Finland will return three shipments of art bound for Russia that had been confiscated by customs officials, the Finnish foreign ministry announced Friday.
The painting and sculptures — worth a collective $46 million — were en-route to Russian museums from Italy and Japan when it was seized at the Vaalimaa border crossing on suspicion of violating European sanctions on Russia, according to Customs Enforcement Director Hannu Sinkkonen.
In a statement, Finland’s Ministry for Foreign Affairs said that the European Union amended its existing rules to exempt certain cultural artifacts from its list of sanctions. The legislative changes went into effective on April 9, after which customs officials issued permits for the export of the artworks. The rule change extends only to “cultural goods which are on loan in the context of formal cultural cooperation,” the statement said, without further elaboration on its motivation for the exemption.
Many of the confiscated works were on loan from Russia’s State Tretyakov Gallery and the State Museum of Oriental Art for shows at two Italian galleries, Milan’s Scala Square and the Museum of Modern and Contemporary Art in Udine. Other artworks were returning to Moscow’s Pushkin State Museum of Fine Arts from Chiba City Museum in Tokyo.
Russia has been hit with severe sanctions from the European Union and the United States following its invasion of Ukraine. The Finnish Foreign Ministry said the E.U. list of sanctions included art, which had been categorized as “luxury goods.
The sanctions complicated Russia’s efforts to recall its cultural property currently on loan to European institutions amid rapidly deteriorating international relations. In March, the State Hermitage Museum in St. Petersburg, Russia, requested several high-profile loans be withdrawn early from display in Milan and Rome. Meanwhile, the governments of Spain, Austria, and France have suspended relationships with Russian museums and withdrawn their respective loans from a planned exhibition at the Kremlin Museum.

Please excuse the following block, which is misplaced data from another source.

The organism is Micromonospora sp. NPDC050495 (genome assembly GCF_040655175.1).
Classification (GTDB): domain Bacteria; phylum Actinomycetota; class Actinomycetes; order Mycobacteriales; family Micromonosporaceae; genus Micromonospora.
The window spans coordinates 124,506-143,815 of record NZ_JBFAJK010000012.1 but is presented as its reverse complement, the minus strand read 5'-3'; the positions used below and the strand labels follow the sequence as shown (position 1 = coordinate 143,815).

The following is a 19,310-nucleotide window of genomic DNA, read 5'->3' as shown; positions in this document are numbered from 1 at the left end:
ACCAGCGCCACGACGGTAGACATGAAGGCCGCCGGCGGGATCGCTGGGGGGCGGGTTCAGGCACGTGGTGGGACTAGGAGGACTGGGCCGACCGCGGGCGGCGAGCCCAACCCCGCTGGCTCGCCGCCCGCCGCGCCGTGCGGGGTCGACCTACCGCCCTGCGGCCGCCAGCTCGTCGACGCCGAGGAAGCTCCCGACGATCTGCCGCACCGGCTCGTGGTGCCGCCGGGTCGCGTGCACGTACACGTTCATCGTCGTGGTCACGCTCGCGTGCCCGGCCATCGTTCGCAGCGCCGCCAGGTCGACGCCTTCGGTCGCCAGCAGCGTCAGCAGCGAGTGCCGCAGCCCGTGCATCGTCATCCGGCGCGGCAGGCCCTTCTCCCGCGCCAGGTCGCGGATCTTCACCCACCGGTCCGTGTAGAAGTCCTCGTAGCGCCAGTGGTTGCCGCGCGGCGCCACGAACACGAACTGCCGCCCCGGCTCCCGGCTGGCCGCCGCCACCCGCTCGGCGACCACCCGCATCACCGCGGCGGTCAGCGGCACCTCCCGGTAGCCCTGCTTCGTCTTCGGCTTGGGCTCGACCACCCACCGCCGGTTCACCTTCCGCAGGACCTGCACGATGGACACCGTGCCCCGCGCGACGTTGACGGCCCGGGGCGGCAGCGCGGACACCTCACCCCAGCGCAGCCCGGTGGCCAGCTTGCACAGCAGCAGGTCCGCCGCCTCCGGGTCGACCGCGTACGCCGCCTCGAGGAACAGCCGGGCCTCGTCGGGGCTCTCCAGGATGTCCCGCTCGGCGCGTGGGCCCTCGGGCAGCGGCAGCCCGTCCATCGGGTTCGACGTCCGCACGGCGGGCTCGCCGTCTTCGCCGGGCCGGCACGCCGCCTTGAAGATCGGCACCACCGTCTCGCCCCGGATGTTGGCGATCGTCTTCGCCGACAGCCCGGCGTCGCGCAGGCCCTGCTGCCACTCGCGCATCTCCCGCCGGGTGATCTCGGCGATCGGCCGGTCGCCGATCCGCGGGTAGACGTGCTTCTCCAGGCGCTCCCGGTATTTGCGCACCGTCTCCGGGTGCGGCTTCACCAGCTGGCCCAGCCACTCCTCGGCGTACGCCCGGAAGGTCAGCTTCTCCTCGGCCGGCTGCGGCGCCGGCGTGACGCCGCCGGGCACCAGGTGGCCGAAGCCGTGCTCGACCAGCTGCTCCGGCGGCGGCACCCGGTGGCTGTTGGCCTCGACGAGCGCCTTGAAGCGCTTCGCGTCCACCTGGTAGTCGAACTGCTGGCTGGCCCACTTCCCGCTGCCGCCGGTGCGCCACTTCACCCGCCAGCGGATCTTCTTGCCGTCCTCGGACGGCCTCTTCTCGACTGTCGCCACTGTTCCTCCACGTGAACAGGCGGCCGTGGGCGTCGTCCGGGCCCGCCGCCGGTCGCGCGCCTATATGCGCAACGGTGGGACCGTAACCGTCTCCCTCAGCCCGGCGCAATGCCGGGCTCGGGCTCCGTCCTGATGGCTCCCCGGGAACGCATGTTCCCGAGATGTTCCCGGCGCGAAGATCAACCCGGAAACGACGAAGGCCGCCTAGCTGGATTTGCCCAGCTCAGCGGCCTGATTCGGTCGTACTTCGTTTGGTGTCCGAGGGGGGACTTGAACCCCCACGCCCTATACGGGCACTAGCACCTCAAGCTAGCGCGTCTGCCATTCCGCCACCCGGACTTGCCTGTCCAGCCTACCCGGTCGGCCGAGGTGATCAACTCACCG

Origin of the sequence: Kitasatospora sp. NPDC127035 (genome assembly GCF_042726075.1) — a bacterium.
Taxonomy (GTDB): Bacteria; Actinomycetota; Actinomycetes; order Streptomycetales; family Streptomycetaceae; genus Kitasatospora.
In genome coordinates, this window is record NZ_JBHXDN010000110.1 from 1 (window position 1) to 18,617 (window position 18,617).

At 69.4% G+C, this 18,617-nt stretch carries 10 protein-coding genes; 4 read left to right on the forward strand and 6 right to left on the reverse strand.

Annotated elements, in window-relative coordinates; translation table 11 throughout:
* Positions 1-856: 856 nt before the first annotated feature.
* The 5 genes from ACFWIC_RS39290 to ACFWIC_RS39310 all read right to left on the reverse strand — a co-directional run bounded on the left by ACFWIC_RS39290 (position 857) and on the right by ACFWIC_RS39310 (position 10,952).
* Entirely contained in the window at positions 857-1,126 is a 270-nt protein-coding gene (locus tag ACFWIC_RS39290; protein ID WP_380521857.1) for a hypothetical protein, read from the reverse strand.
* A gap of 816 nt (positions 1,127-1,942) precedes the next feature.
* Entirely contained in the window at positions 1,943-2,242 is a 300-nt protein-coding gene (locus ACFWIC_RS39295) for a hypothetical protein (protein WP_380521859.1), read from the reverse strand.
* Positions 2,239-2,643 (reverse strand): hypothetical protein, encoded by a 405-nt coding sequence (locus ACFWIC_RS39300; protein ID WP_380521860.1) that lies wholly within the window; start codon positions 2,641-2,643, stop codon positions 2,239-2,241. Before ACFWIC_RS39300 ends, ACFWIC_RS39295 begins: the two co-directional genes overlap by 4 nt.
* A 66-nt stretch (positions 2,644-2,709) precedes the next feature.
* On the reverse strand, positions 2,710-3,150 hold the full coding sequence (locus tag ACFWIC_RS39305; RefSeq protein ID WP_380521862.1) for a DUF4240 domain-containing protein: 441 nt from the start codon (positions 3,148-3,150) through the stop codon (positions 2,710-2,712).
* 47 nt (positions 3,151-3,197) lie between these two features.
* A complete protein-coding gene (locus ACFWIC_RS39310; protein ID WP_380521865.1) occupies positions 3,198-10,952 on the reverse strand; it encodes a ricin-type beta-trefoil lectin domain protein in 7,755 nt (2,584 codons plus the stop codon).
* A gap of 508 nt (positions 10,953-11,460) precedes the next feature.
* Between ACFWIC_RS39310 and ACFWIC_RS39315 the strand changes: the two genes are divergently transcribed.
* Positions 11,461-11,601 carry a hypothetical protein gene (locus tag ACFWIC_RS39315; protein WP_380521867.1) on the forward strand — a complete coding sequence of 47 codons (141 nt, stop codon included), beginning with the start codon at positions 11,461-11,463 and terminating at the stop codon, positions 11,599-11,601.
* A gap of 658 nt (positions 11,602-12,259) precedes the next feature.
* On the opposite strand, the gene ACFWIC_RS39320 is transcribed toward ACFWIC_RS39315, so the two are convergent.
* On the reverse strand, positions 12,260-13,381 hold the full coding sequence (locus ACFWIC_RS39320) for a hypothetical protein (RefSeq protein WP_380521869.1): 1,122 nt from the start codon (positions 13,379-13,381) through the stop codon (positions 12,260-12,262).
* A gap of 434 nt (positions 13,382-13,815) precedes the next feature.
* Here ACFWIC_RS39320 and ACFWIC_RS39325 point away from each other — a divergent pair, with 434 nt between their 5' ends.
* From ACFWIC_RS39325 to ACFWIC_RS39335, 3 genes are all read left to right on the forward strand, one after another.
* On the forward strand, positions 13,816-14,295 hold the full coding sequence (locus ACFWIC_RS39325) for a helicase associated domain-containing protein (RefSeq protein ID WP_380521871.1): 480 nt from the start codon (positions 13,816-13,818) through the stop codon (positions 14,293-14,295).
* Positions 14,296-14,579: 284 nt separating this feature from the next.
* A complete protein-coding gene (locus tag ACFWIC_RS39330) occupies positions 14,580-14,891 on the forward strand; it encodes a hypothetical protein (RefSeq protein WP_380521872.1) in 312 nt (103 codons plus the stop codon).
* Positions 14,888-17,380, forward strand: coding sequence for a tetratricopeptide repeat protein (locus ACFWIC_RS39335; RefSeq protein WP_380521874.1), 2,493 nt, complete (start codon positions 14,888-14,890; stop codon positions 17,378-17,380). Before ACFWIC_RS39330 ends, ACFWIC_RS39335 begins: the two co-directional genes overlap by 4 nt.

France’s Minister of Culture Roselyne Bachelot said in a statement that the country’s participation in Russian cultural events, “could have been exploited as a sign of a divergence between European countries,” according to the newspaper Le Monde.
The French government agency announced Saturday that at least two paintings on display at Paris’ Fondation Louis Vuitton in a blockbuster exhibition of works from the collection of Ivan Morozov, a deceased Russian businessman and collector of avant-garde French art, will remain in France.
One picture belongs to Russian oligarch Petr Aven and the other is the property of the Dnipropetrovsk Art Museum in Dnipro, Ukraine, AFP reports. Aven, a financier with known ties to Vladimir Putin, is currently the target of sanctions. His painting will not return to Russia “so long as its owner remains targeted by an asset freeze,” the ministry said in a statement.
The statement continued that the second painting, by the Russian artist Valentin Serov, will not return to Ukraine “until the situation in the country allow its return in security.” It stressed that this decision was “at the request of the Ukrainian authorities.”
The Morozov exhibition closed in April. Most of the display— some 200 pictures—belongs to the collections of the State Tretyakov Gallery, the Pushkin State Museum of Fine Arts, and St. Petersburg Hermitage.
Transport of the collection is set to take place over land, to accommodate the restrictions on air travel between Western Europe and Russia. However, a third painting from the show linked to another sanctioned Russian oligarch, Viatcheslav Kantor, is currently under assessment by France.